Saudi Arabia's Prince Alwaleed Bin Talal  has lashed out at Forbes magazine for underestimating his fortune. The famous Arabian big spender  is certain that the American business rag has taken liberties in down-sizing his wealth. The BBC recently reported the royal grievance at this perceived slight - humility and modesty obviously not being qualities which the billionaire prince values.
According to the region’s celebrity rich Sheikh, Forbes ’ slur on the prodigal prince was found in its latest edition of the richest people listings. The figures they published estimated Prince Alwaleed's net worth at $20bn,  ranking him only the world's 26th richest person.
The prince's press office toed a typically Arab conspiracy line on the matter, putting the erroneous estimation by the magazine down to the flawed valuation methods that it claimed were "designed to disadvantage" Middle Eastern investors. This globe-trotter - not one for being pinned down or under-valued - is the same man said to be building what will be the world’s tallest tower. As a result of this cardinal sin in estimation, the prince’s posse have appealed to Forbes to slash the prince from its rich list. 
In a hissy-fit befitting a royal and even more a royal celeb, they refuse to have any more dealings with the institution and its ‘valuation’ teams, who they deem in need of rectifying. The investor oil sheikh's entourage are instead taking their custom to better valuation standards and companies, and presumably will build their sandcastles elsewhere.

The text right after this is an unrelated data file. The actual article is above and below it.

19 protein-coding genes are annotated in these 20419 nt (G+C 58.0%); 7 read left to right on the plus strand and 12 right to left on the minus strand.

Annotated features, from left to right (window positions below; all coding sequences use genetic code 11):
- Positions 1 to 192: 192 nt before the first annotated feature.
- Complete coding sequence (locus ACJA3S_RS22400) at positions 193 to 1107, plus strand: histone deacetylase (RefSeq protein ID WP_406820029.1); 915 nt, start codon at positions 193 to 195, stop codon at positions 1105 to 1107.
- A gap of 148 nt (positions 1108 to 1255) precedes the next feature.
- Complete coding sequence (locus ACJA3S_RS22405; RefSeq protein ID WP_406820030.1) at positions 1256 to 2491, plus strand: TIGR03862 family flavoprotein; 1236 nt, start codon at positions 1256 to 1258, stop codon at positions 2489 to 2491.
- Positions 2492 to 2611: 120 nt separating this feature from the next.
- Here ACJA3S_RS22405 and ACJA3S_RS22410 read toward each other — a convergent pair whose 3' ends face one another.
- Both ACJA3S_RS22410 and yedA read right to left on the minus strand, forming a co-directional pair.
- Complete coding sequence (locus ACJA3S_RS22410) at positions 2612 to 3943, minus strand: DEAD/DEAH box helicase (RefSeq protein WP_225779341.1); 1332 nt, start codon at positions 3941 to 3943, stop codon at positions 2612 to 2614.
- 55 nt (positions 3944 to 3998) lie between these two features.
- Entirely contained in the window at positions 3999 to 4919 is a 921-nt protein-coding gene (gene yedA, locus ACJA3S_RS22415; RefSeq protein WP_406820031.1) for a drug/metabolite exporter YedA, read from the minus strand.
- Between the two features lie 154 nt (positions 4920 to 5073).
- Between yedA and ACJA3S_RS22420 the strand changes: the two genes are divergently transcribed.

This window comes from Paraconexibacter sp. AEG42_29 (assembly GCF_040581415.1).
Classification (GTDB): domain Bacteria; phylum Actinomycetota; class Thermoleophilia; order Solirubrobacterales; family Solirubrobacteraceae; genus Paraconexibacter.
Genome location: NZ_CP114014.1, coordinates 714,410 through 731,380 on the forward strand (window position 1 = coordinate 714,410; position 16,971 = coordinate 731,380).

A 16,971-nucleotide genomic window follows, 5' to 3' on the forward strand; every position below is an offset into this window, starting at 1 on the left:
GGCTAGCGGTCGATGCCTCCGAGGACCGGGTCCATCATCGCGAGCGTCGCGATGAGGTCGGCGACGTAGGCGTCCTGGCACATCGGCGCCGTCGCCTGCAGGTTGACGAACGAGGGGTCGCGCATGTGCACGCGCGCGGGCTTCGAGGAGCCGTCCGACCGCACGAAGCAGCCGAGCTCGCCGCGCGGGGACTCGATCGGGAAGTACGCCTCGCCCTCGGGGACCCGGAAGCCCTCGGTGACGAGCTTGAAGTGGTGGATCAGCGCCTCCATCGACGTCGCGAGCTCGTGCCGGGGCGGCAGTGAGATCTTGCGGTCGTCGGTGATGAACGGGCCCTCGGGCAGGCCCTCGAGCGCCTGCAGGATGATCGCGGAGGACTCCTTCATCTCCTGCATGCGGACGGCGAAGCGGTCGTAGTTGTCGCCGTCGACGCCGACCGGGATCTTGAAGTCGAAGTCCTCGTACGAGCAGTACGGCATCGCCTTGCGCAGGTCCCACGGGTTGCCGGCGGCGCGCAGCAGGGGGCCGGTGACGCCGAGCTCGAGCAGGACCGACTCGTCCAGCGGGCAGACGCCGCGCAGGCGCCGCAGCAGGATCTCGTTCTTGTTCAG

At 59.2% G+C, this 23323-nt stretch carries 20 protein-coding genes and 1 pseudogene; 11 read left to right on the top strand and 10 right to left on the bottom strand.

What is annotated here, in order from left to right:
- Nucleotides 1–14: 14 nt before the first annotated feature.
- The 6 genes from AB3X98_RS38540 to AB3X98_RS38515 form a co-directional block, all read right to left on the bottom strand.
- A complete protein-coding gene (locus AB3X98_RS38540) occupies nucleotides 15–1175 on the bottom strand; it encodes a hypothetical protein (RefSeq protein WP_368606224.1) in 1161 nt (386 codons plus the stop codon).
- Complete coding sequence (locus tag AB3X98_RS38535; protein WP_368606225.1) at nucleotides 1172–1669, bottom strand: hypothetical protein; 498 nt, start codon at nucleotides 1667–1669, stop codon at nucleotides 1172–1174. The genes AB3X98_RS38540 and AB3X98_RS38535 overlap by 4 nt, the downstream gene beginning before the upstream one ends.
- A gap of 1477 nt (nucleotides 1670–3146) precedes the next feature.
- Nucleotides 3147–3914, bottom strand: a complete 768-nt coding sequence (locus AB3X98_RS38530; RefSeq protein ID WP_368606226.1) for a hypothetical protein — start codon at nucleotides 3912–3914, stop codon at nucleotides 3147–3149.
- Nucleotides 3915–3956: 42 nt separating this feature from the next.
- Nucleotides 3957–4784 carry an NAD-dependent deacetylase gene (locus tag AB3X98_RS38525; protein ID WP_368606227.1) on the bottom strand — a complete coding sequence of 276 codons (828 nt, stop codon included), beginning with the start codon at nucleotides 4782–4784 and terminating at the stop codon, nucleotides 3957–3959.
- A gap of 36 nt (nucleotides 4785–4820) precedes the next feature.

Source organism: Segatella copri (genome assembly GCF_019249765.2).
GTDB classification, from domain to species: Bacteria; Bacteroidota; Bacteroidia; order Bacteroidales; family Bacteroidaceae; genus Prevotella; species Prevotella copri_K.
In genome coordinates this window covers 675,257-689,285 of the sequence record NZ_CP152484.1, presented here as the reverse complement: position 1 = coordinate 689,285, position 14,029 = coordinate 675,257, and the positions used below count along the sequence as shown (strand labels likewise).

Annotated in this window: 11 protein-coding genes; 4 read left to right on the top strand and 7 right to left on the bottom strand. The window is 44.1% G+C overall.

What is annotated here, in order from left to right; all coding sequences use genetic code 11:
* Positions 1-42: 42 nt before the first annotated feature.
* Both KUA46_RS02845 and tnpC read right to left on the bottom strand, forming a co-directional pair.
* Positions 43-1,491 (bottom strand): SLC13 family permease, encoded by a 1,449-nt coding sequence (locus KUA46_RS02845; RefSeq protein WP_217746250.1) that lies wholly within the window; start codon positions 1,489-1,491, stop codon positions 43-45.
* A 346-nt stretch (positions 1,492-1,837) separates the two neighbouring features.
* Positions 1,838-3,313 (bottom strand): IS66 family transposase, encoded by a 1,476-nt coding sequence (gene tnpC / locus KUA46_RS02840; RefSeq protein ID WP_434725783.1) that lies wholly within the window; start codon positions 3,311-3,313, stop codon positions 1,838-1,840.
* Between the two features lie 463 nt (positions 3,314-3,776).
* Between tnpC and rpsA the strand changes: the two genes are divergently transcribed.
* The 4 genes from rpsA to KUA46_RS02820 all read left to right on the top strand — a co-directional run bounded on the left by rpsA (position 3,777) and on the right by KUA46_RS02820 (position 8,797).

This all begs the question, what is the Prince actually worth? (Not in moral terms, mind, but how much is his bank account rolling?) The statement by the Kingdom Holding Company  did not indicate what it thought was the actual net worth of Prince Alwaleed , but some media reports quoted a figure of about $29.6bn.That figure would have put Prince Alwaleed in the top 10 in the magazine's latest list of the world's richest people, nudging him up a full 19 places or more.
But it's not all poverty and protest in the Middle East, since also included in the fresh list from Forbes is another Arab —sort of—investor, Mexico's Carlos Slim. This Lebanese Latino - who retains strong ties to his family roots in the Levant- and whose fortune is estimated at a whopping $73 billion, maintained the top slot for the fourth straight year.
Do you think that our Prince Waleed Bin Talal should be so keen to flash his cash? Or do you think he should flaunt it less while Arabs are facing hardship? Do the Forbes rich-lists need cross-checking?